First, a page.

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Curating an Experience—Live and Online
The three-day, seventh annual Pitchfork Music Festival is over. Here’s what we learned.
Pitchfork is a website and a festival. While other music websites and media companies have launched (or become involved with) major events—A.V. Fest, Hopscotch, SoundLand, that thing Rolling Stone always does with the Rock and Roll Hall of Fame—perhaps none has achieved the level of success as Pitchfork, if success is to be measured in originality, influence, and (we presume) profitability.
Though, in fact, Pitchfork’s Chicago event (they now have a Paris festival too) may not be a huge cash cow. President Chris Kaskie recently told Biz Bash: “We base our ticket prices on what we need to create a sustainable and rewarding festival. Think of it as a ‘need vs. want’ thing. What we charge is what we need to charge.”
Ticket prices are relatively cheap and food on the grounds is not exorbitantly expensive either. Those things seem important at an event that celebrates independent music.
One of my friends, who has the advantage of an outside perspective on the music industry, recently said that Pitchfork seemed more like a record label to him.
It’s true—we now use signifiers like “they’re a Pitchfork band” in the same way people might say, “they have a 4AD sound.” Not to detract from independent record labels, who continue to work hard and stay true to the music (to use a tried but, um, true phrase) in an insanely challenging time for the recording industry, but Pitchfork does a very good job curating a unique musical experience—both live and online.
Within the musical ecosystem that Pitchfork has created, there are a few major players.
You’ll find plenty of electronic musicians, hip-hop producers, and rappers. Electronic acts like Flying Lotus and AraabMuzik played this year’s festival.
In a DJ’s set where little or no acoustic sounds are being performed live, the audience takes on a special role. (You can witness one example of this from the photo pit. With only one guy on stage banging on a laptop, there’s not much to shoot, so photographers often turn around and just start shooting in the crowd.)
The Los Angeles producer Flying Lotus wears beautiful exotic-looking silver bracelets with stone inlays and plays a mesmerizing blend of techno and hip-hop with soul, funk, and jazz samples (he is the great nephew of Alice Coltrane) to a sometimes dizzying, sometimes entrancing, effect.
Rivaling the intensity of the up-tempo DJ shows are the performances by a group of fast-rising garage rock bands, typified by two San Francisco-based acts: Ty Segall and Thee Oh Sees.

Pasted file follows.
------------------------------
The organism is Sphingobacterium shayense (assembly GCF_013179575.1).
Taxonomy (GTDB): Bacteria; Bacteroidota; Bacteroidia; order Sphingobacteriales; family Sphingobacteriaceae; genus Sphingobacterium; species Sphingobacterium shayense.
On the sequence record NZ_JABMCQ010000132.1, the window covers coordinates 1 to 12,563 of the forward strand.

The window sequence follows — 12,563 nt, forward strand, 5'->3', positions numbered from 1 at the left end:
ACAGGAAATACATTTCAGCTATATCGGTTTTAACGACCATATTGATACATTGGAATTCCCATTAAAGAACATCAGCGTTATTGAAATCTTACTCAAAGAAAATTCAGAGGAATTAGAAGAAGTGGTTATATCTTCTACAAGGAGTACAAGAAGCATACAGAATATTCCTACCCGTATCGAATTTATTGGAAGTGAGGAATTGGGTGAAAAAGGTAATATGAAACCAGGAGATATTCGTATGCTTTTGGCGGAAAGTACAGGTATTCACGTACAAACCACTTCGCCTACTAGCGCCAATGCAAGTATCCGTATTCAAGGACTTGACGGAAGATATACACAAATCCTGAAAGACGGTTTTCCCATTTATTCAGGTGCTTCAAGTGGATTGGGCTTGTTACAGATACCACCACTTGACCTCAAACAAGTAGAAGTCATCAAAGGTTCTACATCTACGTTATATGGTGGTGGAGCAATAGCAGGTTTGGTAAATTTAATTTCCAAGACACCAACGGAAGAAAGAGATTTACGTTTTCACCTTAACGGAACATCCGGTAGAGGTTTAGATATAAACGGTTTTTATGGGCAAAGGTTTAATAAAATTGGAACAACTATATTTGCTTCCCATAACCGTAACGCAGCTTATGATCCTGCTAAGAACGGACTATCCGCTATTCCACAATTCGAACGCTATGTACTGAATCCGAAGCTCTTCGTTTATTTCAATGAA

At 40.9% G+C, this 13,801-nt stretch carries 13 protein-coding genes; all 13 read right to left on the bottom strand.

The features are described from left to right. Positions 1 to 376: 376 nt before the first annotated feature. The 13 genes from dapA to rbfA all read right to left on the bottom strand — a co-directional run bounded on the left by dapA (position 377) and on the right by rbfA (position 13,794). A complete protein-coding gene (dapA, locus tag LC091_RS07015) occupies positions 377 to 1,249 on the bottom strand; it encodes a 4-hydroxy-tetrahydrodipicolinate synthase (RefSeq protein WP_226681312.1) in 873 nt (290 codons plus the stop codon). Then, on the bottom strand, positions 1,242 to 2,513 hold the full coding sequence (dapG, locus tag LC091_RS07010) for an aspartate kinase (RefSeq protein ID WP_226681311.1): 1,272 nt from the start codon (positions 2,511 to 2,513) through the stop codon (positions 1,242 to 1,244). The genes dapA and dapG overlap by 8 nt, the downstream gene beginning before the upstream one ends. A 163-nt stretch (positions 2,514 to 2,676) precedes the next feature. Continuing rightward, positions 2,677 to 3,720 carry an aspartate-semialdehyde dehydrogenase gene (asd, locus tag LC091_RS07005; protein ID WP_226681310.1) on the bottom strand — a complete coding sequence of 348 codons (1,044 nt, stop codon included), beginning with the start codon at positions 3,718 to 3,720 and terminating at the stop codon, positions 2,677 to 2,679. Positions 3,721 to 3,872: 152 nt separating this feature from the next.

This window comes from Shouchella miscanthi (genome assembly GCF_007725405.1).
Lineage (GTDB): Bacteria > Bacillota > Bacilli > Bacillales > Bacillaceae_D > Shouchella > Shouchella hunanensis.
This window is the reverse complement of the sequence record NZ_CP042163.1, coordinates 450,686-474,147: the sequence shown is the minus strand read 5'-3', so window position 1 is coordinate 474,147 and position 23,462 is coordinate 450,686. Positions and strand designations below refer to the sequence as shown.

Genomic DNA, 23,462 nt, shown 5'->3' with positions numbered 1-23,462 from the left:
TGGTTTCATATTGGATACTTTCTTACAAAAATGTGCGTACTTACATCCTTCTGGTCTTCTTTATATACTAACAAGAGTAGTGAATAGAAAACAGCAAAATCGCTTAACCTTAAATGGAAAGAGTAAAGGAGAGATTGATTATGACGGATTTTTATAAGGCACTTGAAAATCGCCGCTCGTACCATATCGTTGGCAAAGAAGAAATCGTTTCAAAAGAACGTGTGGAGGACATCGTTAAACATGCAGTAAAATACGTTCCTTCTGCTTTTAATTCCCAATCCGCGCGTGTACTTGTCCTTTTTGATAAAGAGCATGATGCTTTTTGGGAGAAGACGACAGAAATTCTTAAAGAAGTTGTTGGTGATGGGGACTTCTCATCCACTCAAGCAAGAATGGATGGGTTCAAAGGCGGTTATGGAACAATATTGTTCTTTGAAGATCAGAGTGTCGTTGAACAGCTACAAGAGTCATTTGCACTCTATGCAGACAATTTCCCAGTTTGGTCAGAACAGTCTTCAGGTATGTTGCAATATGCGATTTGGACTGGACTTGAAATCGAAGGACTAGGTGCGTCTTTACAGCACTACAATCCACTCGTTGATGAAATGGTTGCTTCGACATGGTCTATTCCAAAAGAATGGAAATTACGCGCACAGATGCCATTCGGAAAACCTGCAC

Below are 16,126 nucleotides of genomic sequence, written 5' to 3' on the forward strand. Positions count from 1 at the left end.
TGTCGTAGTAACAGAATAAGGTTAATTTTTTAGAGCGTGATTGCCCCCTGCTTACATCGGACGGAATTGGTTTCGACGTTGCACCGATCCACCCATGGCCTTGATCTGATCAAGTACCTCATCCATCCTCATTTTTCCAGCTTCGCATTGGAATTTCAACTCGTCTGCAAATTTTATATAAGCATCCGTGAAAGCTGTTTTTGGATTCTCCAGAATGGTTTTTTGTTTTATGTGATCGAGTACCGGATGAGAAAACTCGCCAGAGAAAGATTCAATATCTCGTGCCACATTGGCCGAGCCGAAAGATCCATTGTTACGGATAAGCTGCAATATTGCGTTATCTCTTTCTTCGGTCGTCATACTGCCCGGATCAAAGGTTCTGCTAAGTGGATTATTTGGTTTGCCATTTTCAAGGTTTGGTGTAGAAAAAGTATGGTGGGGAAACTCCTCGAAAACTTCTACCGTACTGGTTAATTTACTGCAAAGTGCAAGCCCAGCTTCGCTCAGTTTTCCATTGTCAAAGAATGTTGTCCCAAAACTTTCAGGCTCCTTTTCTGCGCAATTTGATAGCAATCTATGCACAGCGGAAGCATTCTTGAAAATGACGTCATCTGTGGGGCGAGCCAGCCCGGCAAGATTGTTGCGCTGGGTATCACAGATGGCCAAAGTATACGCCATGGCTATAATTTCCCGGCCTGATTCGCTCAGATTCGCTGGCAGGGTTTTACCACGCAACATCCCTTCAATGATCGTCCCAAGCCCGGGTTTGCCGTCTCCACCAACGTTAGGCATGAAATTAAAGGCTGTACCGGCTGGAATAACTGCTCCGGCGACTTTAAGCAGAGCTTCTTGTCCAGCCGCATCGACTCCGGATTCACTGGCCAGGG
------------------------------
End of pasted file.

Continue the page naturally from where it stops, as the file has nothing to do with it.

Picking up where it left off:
Both artists played Sunday at the festival. These bands seem to take what they want from punk rock while adding a heavily melodic pop appeal with an overwhelmingly positive result.
Then there’s good ol’ indie rock, that increasingly difficult-to-classify genre.
“We like the rain. We wrote our whole record in the rain,” Wild Flag’s Carrie Brownstein told the crowd on Saturday. Brownstein, a veteran of ‘90s Washington-area band Sleater-Kinney who has also written for NPR, was probably better known to most of the festival’s young fans for her role on the IFC show Portlandia. While Wild Flag played a solid set that surely appealed to veteran rock fans, their performance couldn’t match the ferocity of Thee Oh Sees and their fans.
Sunday night headliners, Vampire Weekend, also seemed a little flat compared to bands that have been touring relentlessly. I can usually find something to love in a performance if I stick around a set for long enough (and I consider myself a fan of Vampire Weekend), but it took almost until the very end of the show, when they launched into “Oxford Comma” and “Giving Up The Gun,” for the band to reach the level of production—big, circular, ringing, expansive—that makes their records so irresistible.
In the end, you can say a lot of things about Pitchfork—the brand, the festival (and there are entire websites devoted solely to this)—but maybe one thing that’s not said enough is that they really and truly love the music they support. Something feels uniquely original and uncompromising about the festival’s programming (which is done in conjunction with the Chicago presenter Mike Reed and his production company, At Pluto).
Pitchfork’s founder and CEO Ryan Schreiber can often be seen at the side of the stage. He does not appear to carry a walkie-talkie or resemble a stressed-out festival producer (take that for what it’s worth—his partners may do more of the heavy lifting on-site).
In an old rock concert tee and black Chucks, he sways his grayish mid-length hair and takes deep inhales from his cigarette. He looks more like a fan than an impartial journalist as he sings along to his favorite bands.
That’s kind of inspiring in its own way.